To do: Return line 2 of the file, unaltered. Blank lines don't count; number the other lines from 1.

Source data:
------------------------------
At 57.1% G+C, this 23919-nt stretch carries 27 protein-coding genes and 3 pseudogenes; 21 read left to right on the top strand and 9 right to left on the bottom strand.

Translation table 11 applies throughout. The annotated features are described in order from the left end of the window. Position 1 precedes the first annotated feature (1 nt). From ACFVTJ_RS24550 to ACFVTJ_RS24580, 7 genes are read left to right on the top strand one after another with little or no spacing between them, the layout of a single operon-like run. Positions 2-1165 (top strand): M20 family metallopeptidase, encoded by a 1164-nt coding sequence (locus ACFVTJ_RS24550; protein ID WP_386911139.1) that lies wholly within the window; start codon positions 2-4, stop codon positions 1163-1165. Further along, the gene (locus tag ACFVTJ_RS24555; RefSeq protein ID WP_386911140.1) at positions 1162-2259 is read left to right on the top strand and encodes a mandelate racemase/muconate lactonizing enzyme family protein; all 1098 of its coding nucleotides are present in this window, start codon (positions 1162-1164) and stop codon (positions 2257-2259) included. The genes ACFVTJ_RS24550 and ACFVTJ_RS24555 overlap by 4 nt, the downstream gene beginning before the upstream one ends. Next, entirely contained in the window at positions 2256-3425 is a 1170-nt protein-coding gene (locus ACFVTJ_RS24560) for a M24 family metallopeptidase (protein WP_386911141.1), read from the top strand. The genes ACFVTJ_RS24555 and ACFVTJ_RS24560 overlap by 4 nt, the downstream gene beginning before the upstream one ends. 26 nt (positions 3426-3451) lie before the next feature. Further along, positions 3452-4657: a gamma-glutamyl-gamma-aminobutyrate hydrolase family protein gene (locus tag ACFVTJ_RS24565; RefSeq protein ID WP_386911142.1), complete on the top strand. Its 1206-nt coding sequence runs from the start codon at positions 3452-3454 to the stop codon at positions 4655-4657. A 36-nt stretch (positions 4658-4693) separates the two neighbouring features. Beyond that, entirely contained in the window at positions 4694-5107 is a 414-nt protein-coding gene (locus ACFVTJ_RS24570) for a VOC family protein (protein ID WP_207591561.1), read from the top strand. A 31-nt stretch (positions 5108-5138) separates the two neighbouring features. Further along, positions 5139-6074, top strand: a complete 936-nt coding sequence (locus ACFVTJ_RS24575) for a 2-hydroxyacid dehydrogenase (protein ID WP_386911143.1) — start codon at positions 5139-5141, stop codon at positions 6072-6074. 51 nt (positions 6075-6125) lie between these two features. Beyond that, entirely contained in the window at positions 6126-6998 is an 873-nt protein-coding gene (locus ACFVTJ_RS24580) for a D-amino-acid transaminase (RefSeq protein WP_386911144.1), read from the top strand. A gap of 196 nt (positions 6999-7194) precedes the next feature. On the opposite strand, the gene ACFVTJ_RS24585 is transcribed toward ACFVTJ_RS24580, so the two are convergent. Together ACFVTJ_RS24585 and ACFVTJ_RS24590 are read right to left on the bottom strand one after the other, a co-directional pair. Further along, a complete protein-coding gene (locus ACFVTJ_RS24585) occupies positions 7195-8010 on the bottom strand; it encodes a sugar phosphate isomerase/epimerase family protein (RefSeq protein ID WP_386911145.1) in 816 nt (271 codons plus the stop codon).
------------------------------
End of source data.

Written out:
Translation table 11 applies throughout. The annotated features are described in order from the left end of the window. Position 1 precedes the first annotated feature (1 nt). From ACFVTJ_RS24550 to ACFVTJ_RS24580, 7 genes are read left to right on the top strand one after another with little or no spacing between them, the layout of a single operon-like run. Positions 2-1165 (top strand): M20 family metallopeptidase, encoded by a 1164-nt coding sequence (locus ACFVTJ_RS24550; protein ID WP_386911139.1) that lies wholly within the window; start codon positions 2-4, stop codon positions 1163-1165. Further along, the gene (locus tag ACFVTJ_RS24555; RefSeq protein ID WP_386911140.1) at positions 1162-2259 is read left to right on the top strand and encodes a mandelate racemase/muconate lactonizing enzyme family protein; all 1098 of its coding nucleotides are present in this window, start codon (positions 1162-1164) and stop codon (positions 2257-2259) included. The genes ACFVTJ_RS24550 and ACFVTJ_RS24555 overlap by 4 nt, the downstream gene beginning before the upstream one ends. Next, entirely contained in the window at positions 2256-3425 is a 1170-nt protein-coding gene (locus ACFVTJ_RS24560) for a M24 family metallopeptidase (protein WP_386911141.1), read from the top strand. The genes ACFVTJ_RS24555 and ACFVTJ_RS24560 overlap by 4 nt, the downstream gene beginning before the upstream one ends. 26 nt (positions 3426-3451) lie before the next feature. Further along, positions 3452-4657: a gamma-glutamyl-gamma-aminobutyrate hydrolase family protein gene (locus tag ACFVTJ_RS24565; RefSeq protein ID WP_386911142.1), complete on the top strand. Its 1206-nt coding sequence runs from the start codon at positions 3452-3454 to the stop codon at positions 4655-4657. A 36-nt stretch (positions 4658-4693) separates the two neighbouring features. Beyond that, entirely contained in the window at positions 4694-5107 is a 414-nt protein-coding gene (locus ACFVTJ_RS24570) for a VOC family protein (protein ID WP_207591561.1), read from the top strand. A 31-nt stretch (positions 5108-5138) separates the two neighbouring features. Further along, positions 5139-6074, top strand: a complete 936-nt coding sequence (locus ACFVTJ_RS24575) for a 2-hydroxyacid dehydrogenase (protein ID WP_386911143.1) — start codon at positions 5139-5141, stop codon at positions 6072-6074. 51 nt (positions 6075-6125) lie between these two features. Beyond that, entirely contained in the window at positions 6126-6998 is an 873-nt protein-coding gene (locus ACFVTJ_RS24580) for a D-amino-acid transaminase (RefSeq protein WP_386911144.1), read from the top strand. A gap of 196 nt (positions 6999-7194) precedes the next feature. On the opposite strand, the gene ACFVTJ_RS24585 is transcribed toward ACFVTJ_RS24580, so the two are convergent. Together ACFVTJ_RS24585 and ACFVTJ_RS24590 are read right to left on the bottom strand one after the other, a co-directional pair. Further along, a complete protein-coding gene (locus ACFVTJ_RS24585) occupies positions 7195-8010 on the bottom strand; it encodes a sugar phosphate isomerase/epimerase family protein (RefSeq protein ID WP_386911145.1) in 816 nt (271 codons plus the stop codon).